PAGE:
A little test in Maya. Both textures applied to a low poly cylinder.
This is probably as close as you can get without losing any information.
(click on images to enlarge)
I didn't know that this procedure takes so long, but I think the result was worth all the waiting.

Friday, 26 March 2010

Little tip for fog lights in MentalRay

The procedure of creating fog lights in Mental Ray:
  1. create your light (point or spot light, even though it works with volume lights as well, but I never tried it, not a big fan of volume lights!)
  2. create the fog light (under Light Effects)
  3. scale the cone (spot light) or the radius (point light) of the light to the desired length of the light rays. -Don't worry about intensity and colour for now-
  4. create a Mental Ray light shader. Go down in the attribute editor of the light to mental ray, open the attributes in the folder, go further down to custom shader and click on the checker board next to Light Shader, choose either mib_light_spot (spot lights) or mib_light_point (point light) to create a Mental Ray light shader.
  5. in the attribute editor go the sphereShape node (point light) or the coneShape node (spot light) and check the box Volume Sample Override in the Render Stats section. Give Volume Samples a higher number, but beware that it increases render time so leave it low for playing with the settings and crank it up for the final render. 50 is good for the start.
  6. now play around with the settings in Mental Ray Light Shader and the Fog Light. Don't worry about any settings on the original light (like intensity and colour) cause the Mental Ray Light Shader completly overrides all those attributes!

Another little tip to speed up the process of linking lights to objects:

  1. select the light
  2. change the menu set to rendering
  3. go Lighting/Shading> Select objects illuminated by light. That selects all the objects in the scene, as the light so far lights all the objects. It deselects the light though.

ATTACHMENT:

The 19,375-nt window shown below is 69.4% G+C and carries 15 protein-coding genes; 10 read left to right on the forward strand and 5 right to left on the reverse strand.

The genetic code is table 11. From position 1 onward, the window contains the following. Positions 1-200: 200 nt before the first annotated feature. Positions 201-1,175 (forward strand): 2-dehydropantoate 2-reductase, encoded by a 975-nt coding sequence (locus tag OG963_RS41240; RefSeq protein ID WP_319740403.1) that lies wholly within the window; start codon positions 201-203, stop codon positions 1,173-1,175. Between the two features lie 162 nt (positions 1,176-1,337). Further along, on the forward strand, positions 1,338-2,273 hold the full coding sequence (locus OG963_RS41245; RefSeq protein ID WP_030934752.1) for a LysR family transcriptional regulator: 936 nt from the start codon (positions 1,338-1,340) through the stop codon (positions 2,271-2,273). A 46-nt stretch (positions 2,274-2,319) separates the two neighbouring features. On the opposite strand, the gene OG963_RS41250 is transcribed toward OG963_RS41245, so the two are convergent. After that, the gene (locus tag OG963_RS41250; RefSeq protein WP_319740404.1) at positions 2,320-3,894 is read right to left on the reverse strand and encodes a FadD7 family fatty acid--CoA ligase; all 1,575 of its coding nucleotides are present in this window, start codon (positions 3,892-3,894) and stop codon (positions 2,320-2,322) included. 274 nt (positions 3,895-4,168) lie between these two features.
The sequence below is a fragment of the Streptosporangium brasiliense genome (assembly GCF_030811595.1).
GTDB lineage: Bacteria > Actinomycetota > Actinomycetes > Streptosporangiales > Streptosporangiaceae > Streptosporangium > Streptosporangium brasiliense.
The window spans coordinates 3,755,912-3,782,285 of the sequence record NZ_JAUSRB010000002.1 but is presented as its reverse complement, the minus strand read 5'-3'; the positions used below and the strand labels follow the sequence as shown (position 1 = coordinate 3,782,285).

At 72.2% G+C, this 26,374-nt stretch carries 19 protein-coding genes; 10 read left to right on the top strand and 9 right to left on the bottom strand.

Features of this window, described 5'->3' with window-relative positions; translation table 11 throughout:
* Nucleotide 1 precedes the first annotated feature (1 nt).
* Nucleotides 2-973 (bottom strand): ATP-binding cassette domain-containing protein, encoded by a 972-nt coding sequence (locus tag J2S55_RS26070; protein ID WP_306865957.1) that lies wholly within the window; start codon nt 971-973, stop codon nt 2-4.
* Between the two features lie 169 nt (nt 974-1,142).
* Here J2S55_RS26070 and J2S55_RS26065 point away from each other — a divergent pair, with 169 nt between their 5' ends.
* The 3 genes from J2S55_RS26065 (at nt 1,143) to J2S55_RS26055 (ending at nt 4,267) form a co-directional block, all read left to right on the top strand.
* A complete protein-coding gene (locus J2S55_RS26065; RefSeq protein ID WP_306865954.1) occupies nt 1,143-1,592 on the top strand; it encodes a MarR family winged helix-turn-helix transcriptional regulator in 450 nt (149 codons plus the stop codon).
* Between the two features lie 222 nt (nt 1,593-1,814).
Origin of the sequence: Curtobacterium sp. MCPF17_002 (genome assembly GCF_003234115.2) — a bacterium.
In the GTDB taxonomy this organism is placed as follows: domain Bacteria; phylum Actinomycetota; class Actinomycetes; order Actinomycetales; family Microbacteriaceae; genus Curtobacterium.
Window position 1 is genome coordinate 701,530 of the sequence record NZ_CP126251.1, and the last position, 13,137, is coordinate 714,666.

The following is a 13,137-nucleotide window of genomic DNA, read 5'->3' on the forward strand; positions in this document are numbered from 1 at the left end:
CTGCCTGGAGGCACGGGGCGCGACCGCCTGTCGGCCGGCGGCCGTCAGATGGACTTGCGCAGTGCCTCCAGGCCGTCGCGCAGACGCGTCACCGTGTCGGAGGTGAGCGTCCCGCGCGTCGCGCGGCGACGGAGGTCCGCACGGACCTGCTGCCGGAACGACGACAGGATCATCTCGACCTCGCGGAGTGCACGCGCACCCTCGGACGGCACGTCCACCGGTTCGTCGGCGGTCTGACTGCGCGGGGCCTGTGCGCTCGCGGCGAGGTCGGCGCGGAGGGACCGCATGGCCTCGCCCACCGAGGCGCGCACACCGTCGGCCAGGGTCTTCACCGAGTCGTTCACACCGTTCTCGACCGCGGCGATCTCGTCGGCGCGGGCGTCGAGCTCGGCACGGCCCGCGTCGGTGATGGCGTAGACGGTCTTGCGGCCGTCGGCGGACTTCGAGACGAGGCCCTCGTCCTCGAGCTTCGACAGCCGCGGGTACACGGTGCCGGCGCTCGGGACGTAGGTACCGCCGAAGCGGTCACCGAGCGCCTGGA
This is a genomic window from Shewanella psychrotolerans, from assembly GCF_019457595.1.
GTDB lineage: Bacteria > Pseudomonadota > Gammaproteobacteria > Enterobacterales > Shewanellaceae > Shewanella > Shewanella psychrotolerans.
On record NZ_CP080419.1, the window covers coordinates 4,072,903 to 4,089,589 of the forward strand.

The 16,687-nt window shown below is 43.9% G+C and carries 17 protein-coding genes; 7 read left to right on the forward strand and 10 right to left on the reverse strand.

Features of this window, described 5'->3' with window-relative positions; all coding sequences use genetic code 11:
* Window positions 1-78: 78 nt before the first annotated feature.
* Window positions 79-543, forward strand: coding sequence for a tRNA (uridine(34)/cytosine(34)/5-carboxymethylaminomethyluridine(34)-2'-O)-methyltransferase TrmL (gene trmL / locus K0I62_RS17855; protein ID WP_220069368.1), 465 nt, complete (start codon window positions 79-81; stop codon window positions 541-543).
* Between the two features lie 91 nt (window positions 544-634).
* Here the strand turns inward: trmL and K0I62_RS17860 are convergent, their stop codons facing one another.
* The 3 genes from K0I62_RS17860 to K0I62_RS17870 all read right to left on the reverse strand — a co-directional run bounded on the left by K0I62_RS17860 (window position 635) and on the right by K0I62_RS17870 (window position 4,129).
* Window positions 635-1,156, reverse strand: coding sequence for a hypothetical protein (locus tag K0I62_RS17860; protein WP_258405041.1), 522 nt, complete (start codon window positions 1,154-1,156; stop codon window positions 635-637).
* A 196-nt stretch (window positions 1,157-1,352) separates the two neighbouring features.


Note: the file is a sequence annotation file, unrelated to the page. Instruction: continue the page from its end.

4. shift select the light again
  5. go Lighting/Shading> Break light links. Now the light doesn't light any objects
  6. select the light again and shift select the objects you want it to illuminate.
  7. go Lighting/Shading> Make light links. And that's it. The light will now only illuminate those objects
If you make those commands into custom shelve buttons you can create complex object based lighting sets within minutes without going through the tedious process of light linking in the Light Linking Relationship Editor.


And more lighting!

Andy's ship is coming along nicely and I now have the ship modelled to play around with the lights a bit more. It's as always a struggle as Mental Ray has it's own little ways of doing things. Because the scene has a lot of candle lights and foggy moon lights I thought I could use fog lights which work quite nice in Maya Software Render but to get it right in Mental Ray you have to do a lot more stuff. Another thing is that I wanted to include some glowing lights to the scene. While it's really quite simple to click a little button in Maya that says Light Glow and then create the Optical FX with glows, halos and lens flares, it doesn't work in Mental Ray. So after hours of searching the internet for answers and not getting any, I figured I could try to make an object glow and use that. So I created a little NURBS sphere and assigned a blinn to it with sharp specular attributes and turned the special effect glow on. And it works in Mental Ray!